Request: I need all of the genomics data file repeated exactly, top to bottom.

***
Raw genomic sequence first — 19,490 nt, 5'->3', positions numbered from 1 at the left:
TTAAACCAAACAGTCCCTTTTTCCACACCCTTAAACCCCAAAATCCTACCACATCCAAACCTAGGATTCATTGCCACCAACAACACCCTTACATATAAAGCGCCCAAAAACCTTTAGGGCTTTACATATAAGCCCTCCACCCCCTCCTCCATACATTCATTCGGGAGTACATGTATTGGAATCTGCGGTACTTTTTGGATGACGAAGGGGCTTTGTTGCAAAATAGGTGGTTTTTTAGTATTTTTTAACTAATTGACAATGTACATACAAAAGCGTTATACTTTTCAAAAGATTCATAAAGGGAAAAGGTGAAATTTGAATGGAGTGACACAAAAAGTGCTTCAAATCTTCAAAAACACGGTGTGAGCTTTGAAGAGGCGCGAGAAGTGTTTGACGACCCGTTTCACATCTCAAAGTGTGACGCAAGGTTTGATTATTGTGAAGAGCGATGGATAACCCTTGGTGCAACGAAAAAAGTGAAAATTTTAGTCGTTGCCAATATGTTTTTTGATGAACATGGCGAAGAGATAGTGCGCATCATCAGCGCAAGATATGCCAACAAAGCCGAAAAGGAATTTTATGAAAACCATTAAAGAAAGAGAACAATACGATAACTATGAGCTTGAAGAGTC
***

Raw genomic sequence first — 19,490 nt, 5'->3', positions numbered from 1 at the left:
TTAAACCAAACAGTCCCTTTTTCCACACCCTTAAACCCCAAAATCCTACCACATCCAAACCTAGGATTCATTGCCACCAACAACACCCTTACATATAAAGCGCCCAAAAACCTTTAGGGCTTTACATATAAGCCCTCCACCCCCTCCTCCATACATTCATTCGGGAGTACATGTATTGGAATCTGCGGTACTTTTTGGATGACGAAGGGGCTTTGTTGCAAAATAGGTGGTTTTTTAGTATTTTTTAACTAATTGACAATGTACATACAAAAGCGTTATACTTTTCAAAAGATTCATAAAGGGAAAAGGTGAAATTTGAATGGAGTGACACAAAAAGTGCTTCAAATCTTCAAAAACACGGTGTGAGCTTTGAAGAGGCGCGAGAAGTGTTTGACGACCCGTTTCACATCTCAAAGTGTGACGCAAGGTTTGATTATTGTGAAGAGCGATGGATAACCCTTGGTGCAACGAAAAAAGTGAAAATTTTAGTCGTTGCCAATATGTTTTTTGATGAACATGGCGAAGAGATAGTGCGCATCATCAGCGCAAGATATGCCAACAAAGCCGAAAAGGAATTTTATGAAAACCATTAAAGAAAGAGAACAATACGATAACTATGAGCTTGAAGAGTC